Monarchical presidential regimes in the Arab world looked as though they would last indefinitely—until events in Tunisia and Egypt made clear their time was up. This is the first book to lay bare the dynamics of a governmental system that largely defined the Arab Middle East in the twentieth century, and the popular opposition they engendered.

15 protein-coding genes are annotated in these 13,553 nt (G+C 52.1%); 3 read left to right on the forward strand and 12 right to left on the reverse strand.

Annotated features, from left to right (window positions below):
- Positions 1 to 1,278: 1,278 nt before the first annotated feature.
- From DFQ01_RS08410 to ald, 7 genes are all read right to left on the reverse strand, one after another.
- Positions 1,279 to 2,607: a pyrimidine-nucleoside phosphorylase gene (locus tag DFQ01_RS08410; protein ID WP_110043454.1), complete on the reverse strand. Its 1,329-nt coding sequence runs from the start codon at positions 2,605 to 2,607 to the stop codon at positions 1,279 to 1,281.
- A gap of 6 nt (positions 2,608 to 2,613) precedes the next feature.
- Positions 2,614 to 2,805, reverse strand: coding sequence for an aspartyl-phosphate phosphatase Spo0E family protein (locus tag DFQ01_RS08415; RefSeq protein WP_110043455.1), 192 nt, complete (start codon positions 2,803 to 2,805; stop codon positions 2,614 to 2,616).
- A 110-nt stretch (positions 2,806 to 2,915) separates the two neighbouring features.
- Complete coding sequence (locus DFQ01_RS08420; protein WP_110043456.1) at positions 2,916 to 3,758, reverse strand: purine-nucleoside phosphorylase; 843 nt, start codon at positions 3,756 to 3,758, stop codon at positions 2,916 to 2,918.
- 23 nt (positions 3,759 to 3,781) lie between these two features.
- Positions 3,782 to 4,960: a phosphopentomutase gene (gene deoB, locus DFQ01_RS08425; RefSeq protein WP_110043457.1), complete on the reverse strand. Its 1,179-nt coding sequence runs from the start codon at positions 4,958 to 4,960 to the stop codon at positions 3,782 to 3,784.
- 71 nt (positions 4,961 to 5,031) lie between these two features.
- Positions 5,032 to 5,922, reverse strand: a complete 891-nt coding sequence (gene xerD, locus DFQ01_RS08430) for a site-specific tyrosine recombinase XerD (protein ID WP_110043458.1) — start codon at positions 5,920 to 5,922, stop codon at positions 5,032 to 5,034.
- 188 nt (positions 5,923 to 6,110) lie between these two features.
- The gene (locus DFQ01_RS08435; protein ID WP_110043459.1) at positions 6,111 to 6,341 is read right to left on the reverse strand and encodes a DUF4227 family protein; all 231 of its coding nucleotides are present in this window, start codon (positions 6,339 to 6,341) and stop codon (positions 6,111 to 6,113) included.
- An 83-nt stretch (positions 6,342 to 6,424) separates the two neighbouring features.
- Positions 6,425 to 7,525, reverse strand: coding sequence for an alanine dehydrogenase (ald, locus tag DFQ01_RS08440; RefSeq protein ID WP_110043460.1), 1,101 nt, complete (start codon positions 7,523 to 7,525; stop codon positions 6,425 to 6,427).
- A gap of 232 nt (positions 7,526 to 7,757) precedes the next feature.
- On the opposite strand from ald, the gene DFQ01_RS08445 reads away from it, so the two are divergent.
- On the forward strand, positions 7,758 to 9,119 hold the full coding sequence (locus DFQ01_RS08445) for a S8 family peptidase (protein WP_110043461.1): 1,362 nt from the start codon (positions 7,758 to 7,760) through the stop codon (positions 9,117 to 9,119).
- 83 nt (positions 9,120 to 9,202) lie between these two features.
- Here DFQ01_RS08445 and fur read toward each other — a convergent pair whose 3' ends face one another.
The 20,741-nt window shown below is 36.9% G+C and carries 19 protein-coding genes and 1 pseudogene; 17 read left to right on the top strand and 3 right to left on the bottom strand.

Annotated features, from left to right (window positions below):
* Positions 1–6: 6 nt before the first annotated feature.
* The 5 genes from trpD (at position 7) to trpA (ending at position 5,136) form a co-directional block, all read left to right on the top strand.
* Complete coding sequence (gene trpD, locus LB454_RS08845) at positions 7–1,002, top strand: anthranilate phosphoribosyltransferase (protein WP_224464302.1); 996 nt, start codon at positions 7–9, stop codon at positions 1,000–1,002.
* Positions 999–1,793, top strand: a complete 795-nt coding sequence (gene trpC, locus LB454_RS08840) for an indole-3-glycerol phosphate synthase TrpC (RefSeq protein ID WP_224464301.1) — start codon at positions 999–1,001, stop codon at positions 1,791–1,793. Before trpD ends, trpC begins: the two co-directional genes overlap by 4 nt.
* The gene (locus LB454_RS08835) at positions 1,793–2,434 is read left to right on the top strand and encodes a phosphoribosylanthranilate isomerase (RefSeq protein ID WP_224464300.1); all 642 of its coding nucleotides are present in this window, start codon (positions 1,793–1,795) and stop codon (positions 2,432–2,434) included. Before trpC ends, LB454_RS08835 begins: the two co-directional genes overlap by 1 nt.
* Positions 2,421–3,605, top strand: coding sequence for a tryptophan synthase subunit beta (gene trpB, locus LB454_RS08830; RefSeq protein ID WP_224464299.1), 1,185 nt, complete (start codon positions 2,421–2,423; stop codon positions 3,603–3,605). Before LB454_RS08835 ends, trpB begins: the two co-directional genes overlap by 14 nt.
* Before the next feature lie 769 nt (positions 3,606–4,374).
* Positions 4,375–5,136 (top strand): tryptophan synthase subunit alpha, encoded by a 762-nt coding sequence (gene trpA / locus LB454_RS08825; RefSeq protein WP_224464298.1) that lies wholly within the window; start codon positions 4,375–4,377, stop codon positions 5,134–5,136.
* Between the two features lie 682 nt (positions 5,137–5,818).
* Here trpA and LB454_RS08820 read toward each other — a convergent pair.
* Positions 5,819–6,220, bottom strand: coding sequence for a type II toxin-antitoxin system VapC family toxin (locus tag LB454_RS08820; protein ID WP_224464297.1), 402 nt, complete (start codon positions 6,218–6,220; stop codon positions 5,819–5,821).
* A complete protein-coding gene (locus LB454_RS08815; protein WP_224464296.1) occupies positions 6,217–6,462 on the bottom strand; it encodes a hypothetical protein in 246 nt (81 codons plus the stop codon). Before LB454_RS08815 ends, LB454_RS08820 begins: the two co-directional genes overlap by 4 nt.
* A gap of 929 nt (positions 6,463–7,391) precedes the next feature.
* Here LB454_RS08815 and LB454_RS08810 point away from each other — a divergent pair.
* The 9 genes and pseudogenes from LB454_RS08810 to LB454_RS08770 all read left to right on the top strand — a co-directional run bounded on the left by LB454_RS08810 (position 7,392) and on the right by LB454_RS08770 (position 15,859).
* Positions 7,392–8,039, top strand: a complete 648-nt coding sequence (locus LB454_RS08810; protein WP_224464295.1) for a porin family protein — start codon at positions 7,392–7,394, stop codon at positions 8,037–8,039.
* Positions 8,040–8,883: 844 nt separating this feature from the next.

This timely study by Harvard history professor Owen (State, Power and Politics in the Making of the Modern Middle East) explores why presidents who rule with no expiration date came to dominate the Arab world. Tracing the history of the Arab republics from their colonial pasts through the Arab Spring, Owen observes that the majority of these states obtained independence after WWII, and, borrowing from their colonial masters, rulers sought to control their populations through policing, security, and the management of elections. The "centralized state systems" in Egypt, Tunisia, and Syria created security states devoted to long-term economic and social development managed by a single leader, whose skills and personality placed him above all others, and allowed him to rule more or less unchecked. Examining political and economic structures from the monarchies of Jordan and Morocco to the "tribal republics" of Libya, Sudan, and Yemen, Owen suggests that despite their different histories, they emulated the same type of authoritarian government. Furthermore, Arab leaders learned from one another how to concentrate their power and prolong their rule until their sudden fall in 2011. Owen reveals how the Arab Spring demonstrates the inherent contradictions and weaknesses in the regimes, showing how their creation (and fall) resulted from modern political and economic circumstances. Though dryly written, this comprehensive and balanced history illuminates the current upheaval.